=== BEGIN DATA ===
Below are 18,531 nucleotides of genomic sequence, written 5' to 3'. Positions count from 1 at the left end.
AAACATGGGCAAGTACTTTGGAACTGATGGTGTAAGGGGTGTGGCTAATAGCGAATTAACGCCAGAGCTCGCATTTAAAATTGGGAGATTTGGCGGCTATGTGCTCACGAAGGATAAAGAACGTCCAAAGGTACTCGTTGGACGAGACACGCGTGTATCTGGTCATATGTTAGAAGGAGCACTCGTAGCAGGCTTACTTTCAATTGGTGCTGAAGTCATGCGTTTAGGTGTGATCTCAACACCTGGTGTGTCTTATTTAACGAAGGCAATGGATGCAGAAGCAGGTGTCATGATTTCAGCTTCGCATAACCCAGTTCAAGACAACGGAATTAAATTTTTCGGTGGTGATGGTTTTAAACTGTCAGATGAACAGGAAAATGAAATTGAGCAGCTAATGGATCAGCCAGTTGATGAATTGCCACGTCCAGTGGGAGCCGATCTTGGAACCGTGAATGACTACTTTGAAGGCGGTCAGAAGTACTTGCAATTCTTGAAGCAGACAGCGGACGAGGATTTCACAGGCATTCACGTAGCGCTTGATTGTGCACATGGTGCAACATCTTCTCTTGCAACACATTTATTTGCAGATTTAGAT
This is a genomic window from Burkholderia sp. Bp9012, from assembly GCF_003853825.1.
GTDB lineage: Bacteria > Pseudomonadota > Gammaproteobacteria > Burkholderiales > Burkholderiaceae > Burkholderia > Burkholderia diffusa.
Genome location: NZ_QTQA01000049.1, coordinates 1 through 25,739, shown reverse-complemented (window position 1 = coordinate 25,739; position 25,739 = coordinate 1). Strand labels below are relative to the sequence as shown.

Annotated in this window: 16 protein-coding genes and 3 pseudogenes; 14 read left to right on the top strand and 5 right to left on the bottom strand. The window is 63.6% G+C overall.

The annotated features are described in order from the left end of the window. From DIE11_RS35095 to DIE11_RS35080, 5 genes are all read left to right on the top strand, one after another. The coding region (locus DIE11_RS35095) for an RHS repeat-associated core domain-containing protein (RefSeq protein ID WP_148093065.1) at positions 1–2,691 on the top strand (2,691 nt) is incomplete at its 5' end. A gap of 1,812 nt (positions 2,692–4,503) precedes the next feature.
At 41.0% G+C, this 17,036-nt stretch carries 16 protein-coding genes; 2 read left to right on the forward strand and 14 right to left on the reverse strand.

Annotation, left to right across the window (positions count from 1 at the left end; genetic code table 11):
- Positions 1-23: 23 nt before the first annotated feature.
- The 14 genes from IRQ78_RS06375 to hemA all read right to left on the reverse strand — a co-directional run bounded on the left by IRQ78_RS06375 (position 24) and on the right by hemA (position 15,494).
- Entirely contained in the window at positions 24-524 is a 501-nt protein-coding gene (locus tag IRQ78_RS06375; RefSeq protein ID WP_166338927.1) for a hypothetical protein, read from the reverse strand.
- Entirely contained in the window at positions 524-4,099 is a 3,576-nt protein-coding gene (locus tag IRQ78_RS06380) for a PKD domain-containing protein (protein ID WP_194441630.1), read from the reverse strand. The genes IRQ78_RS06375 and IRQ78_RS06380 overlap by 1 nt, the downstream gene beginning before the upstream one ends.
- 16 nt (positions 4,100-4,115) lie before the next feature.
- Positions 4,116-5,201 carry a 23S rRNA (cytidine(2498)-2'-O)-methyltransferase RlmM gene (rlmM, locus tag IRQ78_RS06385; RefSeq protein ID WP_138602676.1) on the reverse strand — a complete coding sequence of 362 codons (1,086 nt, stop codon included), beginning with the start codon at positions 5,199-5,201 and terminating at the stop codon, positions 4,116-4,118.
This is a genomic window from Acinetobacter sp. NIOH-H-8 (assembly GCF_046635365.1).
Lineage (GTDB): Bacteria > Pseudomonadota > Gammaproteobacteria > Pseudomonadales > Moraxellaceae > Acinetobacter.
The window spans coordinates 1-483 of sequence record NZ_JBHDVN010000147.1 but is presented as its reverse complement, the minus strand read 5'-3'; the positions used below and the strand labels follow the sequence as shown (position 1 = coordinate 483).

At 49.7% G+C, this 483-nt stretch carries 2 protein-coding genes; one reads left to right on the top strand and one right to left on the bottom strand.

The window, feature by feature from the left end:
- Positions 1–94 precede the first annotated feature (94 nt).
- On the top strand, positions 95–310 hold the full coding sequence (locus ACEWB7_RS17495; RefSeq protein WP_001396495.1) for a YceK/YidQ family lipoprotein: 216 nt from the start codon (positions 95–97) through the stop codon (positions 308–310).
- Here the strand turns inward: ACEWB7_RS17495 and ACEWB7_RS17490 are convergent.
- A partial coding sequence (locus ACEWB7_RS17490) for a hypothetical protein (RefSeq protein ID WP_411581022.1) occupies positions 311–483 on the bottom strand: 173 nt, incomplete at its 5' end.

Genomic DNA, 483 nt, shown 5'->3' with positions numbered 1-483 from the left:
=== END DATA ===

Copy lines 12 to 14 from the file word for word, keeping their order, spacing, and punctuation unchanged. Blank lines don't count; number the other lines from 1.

- Entirely contained in the window at positions 24-524 is a 501-nt protein-coding gene (locus tag IRQ78_RS06375; RefSeq protein ID WP_166338927.1) for a hypothetical protein, read from the reverse strand.
- Entirely contained in the window at positions 524-4,099 is a 3,576-nt protein-coding gene (locus tag IRQ78_RS06380) for a PKD domain-containing protein (protein ID WP_194441630.1), read from the reverse strand. The genes IRQ78_RS06375 and IRQ78_RS06380 overlap by 1 nt, the downstream gene beginning before the upstream one ends.
- 16 nt (positions 4,100-4,115) lie before the next feature.